How did people after taking a picture with film and doing the chemical processes, get that small film image to become a big picture that could be framed and hung before the invention of a digital scanner to blow up the image and print the image?
Going from negative film to a printed image is a two-step process.
First, the negative is developed — the latent image on the film brought out and then fixed in place. Now you have a piece of translucent film with a negative image on it.
Second, to go to a the final print on paper, you then essentially repeat the process, shining light through the negative to form a focused image on photographic paper — paper treated with light-sensitive chemicals. Then, this paper is itself developed and fixed. That reverses the reversed negative image again, resulting in a positive print.
If your negative is large — as in large-format photography — you may make contact prints, where the negative sits directly on the paper. This results in an image exactly the same size as the original. (See also "contact sheet".)
If your negative is smaller than the desired print (like 35mm film), you use an enlarger: a projector which shines light through the negative and uses a lens to focus the projection on your paper in the darkroom.
This is just the high-level view. The Wikipedia article for "enlarger" provides more detail, including this image:
You can see why, with a setup like this, the work must be in a darkroom. Otherwise the ambient light would also affect the photo paper, resulting in a fogged image.
There's a bit more at How to proceed after having developed the negatives?, and there are many books and articles on the topic which are easily found now that you know what you're looking for.
The level of detail available in a high-quality photograph taken on film is amazing, but generally — just as with digital — the more you enlarge, the worse your results. Going from a 35mm negative to an 8×10" print is an enlargement of about 8½× in each dimension — or 72 times the area. If you have a chance to see an exhibit of 8×10 large-format contact prints, you should take some time to look closely and appreciate. It took a very long time for photographers working in the 35mm format to be taken seriously — this is one of the reasons the internet fascination with "full frame" is kind of funny.
I thought an illustration would be helpful. It's the same principle as an overhead projector, another mostly obsolete piece of technology:
Where instead of textbook text on a transparency, the source image is a film negative, which is also transparency.
The screen in the image would in turn be another paper film, which is developed in the regular process. Two negatives make a positive, so this gives you your positive, enlarged print image.
Normal enlarging processes are kind of a reversal of taking a photo.
In a camera you gather light from a 'large area' in front of the camera, and focus it down onto a small area of film or digital sensor to collect the light. And in regular film photography that will capture an inverse image.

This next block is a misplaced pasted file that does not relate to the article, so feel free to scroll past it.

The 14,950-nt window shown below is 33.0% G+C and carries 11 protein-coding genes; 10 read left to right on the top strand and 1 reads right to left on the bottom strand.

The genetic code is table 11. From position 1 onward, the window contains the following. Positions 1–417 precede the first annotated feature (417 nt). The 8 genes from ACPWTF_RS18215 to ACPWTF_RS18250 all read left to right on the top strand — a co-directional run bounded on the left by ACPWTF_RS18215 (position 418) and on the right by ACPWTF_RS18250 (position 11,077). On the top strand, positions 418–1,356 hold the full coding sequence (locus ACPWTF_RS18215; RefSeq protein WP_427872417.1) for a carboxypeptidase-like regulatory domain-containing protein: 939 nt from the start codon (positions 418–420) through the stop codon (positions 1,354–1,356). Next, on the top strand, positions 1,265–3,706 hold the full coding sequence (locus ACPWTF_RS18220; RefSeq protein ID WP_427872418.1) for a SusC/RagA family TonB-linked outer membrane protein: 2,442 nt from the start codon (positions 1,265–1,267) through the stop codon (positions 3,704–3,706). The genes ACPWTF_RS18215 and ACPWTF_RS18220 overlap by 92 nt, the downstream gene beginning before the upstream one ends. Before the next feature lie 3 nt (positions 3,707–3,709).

Film is made with a clear or at least very transparent base so that light can shine through it, and the parts that react will darken to reduce how much light gets through.
This is easiest to understand in black and white, where bright/white areas of the scene will appear as dark parts on the film, and dark areas will appear clear. The masking in colour film is more involved.
An enlarger is effectively a camera with a light source in the back behind the film, that allows you to project the image on the small film back through a lens and onto a larger surface, where you will place photographic paper to expose in nearly the same way as you did the film when taking the initial image.
There are various adaptations made to make these easier to use and better suited to the task than a normal camera, but you will recognize most of the focus methods and adjustment methods, and the biggest difference is that the equivalent of a shutter control is focused on longer duration periods due to the slow speed of photographic paper. [Which also enables one to interfere with the light during exposure, blocking parts so they get less exposure and don't get as dark.]
The stereotypical setup is to contain the film and light inside a box, and project the image onto a wall or table surface in a dark room, but some commercial lab equipment was designed to have all this contained in a larger box so that the techs could work with the lights on in the room.
It should also be noted that there are a LOT of details and specifics for the different systems that were used over the years, with some of the more recent systems actually being a 'scan and print' process, rather than purely optical/chemical system, and more closely resembles prints/enlargements from digital images. We even have systems that scan the film, and then 'print' onto photographic paper with a computer controlled light/laser system. [Which enables the image to be adjusted by computer, but still results in a 'photographic print'.]
The subject gets really deep with things like printing from reversal/slide film, and is well worth further reading or questions.